The short answer to that question is ‘no’. Tobacco is a New World good, and thus, not available to Europe until after 1492. The native peoples of the Americas used tobacco primarily for ritual purposes.
The longer answer is that ‘smoking’, though not as we understand it today (with tobacco), was a factor in cultures other than Europe, though even those never caught on much in Europe, even after the Crusades.
The history of smoking dates back to as early as 5000 BC in shamanistic rituals. Many ancient civilizations, such as the Babylonians, Indians and Chinese, burnt incense as a part of religious rituals, as did the Israelites and the later Catholic and Orthodox Christian churches. Smoking in the Americas probably had its origins in the incense-burning ceremonies of shamans but was later adopted for pleasure, or as a social tool. The smoking of tobacco, as well as various hallucinogenic drugs was used to achieve trances and to come into contact with the spirit world.
Substances such as Cannabis, clarified butter (ghee), fish offal, dried snake skins and various pastes molded around incense sticks dates back at least 2000 years. Fumigation (dhupa) and fire offerings (homa) are prescribed in the Ayurveda for medical purposes, and have been practiced for at least 3,000 years while smoking, dhumrapana (literally “drinking smoke”), has been practiced for at least 2,000 years. Before modern times these substances have been consumed through pipes, with stems of various lengths or chillums.
Cannabis smoking was common in the Middle East before the arrival of tobacco, and was early on a common social activity that centered around the type of water pipe called a hookah. Smoking, especially after the introduction of tobacco, was an essential component of Muslim society and culture and became integrated with important traditions such as weddings, funerals and was expressed in architecture, clothing, literature and poetry.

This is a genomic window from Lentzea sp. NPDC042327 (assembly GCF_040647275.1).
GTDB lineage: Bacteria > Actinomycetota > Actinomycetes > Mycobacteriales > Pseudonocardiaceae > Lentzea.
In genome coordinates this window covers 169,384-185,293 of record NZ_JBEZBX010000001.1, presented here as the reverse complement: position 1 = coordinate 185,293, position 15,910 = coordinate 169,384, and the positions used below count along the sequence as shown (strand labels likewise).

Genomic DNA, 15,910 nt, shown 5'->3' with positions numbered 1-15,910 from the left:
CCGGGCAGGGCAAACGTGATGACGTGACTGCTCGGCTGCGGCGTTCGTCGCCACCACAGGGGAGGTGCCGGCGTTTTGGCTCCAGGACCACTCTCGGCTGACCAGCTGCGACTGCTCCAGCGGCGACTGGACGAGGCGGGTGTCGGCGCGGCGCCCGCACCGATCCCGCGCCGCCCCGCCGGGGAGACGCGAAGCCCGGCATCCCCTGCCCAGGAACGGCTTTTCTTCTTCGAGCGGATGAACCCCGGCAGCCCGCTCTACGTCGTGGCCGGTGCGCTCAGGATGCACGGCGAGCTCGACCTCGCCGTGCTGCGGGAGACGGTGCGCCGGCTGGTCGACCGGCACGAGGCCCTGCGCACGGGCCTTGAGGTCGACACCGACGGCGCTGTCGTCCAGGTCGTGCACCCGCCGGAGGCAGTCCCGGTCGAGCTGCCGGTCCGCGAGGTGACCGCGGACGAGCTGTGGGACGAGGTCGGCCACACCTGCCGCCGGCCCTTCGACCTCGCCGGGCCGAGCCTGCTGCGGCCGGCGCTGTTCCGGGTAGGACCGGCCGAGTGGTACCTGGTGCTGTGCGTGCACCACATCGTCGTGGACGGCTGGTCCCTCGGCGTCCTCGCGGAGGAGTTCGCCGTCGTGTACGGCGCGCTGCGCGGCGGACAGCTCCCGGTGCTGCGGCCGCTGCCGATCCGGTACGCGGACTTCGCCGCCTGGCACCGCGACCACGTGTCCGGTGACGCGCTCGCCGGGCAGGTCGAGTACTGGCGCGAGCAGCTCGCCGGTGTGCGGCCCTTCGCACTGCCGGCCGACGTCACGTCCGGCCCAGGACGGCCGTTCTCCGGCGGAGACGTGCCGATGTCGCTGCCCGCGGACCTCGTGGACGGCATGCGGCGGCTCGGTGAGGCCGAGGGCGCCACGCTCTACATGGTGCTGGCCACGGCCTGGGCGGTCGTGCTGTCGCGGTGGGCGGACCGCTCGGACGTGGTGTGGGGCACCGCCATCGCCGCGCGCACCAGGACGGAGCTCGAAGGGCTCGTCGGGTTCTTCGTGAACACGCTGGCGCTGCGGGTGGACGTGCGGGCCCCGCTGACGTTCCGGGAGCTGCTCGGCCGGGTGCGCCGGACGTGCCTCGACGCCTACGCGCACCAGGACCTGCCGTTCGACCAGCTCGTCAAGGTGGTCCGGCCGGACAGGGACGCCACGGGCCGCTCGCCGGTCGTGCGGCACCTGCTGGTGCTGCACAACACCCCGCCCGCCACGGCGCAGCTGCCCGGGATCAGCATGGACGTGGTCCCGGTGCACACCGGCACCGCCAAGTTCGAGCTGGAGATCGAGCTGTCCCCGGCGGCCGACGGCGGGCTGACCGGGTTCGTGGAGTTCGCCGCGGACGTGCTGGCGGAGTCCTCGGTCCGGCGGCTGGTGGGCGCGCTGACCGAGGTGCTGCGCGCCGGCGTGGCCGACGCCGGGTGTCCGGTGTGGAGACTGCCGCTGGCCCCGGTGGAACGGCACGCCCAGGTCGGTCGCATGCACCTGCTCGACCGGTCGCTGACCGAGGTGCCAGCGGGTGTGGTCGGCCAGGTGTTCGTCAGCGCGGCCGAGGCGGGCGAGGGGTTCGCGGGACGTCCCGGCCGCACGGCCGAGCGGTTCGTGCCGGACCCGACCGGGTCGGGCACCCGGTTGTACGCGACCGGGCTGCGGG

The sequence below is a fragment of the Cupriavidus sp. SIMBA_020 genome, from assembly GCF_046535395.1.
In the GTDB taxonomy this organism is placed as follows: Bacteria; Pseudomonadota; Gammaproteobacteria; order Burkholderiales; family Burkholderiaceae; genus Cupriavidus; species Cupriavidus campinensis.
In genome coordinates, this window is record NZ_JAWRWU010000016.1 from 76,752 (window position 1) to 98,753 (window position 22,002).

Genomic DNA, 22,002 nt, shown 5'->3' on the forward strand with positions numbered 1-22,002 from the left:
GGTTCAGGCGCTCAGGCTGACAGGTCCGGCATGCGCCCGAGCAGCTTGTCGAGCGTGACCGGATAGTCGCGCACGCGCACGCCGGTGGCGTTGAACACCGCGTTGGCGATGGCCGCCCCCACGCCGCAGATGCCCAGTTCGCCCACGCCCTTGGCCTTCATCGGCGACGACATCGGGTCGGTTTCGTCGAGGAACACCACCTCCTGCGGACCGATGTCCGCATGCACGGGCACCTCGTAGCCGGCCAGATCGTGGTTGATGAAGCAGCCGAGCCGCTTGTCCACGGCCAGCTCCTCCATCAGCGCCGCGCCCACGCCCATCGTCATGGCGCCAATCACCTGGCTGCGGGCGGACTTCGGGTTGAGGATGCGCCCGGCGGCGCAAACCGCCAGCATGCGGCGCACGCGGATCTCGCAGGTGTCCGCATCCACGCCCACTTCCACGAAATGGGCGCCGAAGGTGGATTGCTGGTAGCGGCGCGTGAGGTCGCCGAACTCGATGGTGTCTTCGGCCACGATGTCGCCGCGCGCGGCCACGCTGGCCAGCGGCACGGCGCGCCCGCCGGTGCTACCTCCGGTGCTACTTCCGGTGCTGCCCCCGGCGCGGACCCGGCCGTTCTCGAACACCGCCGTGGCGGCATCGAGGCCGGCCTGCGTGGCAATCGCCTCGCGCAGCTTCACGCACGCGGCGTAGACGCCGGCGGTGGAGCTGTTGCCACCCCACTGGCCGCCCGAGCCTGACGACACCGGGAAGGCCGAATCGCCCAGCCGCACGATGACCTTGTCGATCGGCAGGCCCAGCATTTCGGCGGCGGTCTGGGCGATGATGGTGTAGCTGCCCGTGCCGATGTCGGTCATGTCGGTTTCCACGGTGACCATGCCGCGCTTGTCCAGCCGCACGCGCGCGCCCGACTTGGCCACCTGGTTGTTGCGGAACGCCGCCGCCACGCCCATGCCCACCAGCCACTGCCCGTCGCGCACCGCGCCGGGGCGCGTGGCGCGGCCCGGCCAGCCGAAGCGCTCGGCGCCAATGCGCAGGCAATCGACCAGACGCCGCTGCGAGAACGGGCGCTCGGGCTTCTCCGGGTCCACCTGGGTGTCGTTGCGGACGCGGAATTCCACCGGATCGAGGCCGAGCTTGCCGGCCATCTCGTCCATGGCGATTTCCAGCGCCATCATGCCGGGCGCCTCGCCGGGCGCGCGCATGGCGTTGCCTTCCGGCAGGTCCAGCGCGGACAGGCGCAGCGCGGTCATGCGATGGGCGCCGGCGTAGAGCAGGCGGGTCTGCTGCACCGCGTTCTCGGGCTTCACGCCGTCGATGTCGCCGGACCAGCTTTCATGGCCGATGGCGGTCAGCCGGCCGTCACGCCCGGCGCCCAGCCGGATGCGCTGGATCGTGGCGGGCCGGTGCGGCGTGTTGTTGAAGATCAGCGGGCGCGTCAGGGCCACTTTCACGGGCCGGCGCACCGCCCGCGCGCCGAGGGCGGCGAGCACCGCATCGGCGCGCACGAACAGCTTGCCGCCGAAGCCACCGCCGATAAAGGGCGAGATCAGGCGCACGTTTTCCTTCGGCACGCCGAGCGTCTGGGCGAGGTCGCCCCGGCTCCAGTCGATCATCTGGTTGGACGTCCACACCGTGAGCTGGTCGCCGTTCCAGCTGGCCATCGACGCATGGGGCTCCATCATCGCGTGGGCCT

Cannabis smoking was introduced to Sub-Saharan Africa through Ethiopia and the east African coast by either Indian or Arab traders in the 13th century or earlier and spread on the same trade routes as those that carried coffee, which originated in the highlands of Ethiopia. It was smoked in calabash water pipes with terra cotta smoking bowls, apparently an Ethiopian invention which was later conveyed to eastern, southern and central Africa.”
Cannabis was grown in great quantity throughout Europe in the Middle Ages, but not to smoke. It was to make hemp: “Cannabis hemp was widely grown across Britain in the Middle Ages, from at least 800 to 1800 AD, though the amount grown varied widely through the centuries. It was mainly grown for fibre which was used to make sails, ropes, fishing nets and clothes. Old clothes were recycled into paper. Oil was produced from the seeds and was burned in lamps. It may also have been used as a folk medicine and for food, but it’s a mystery whether or not it was taken as a drug.” http://www.ukcia.org/culture/history/hmpukhis.php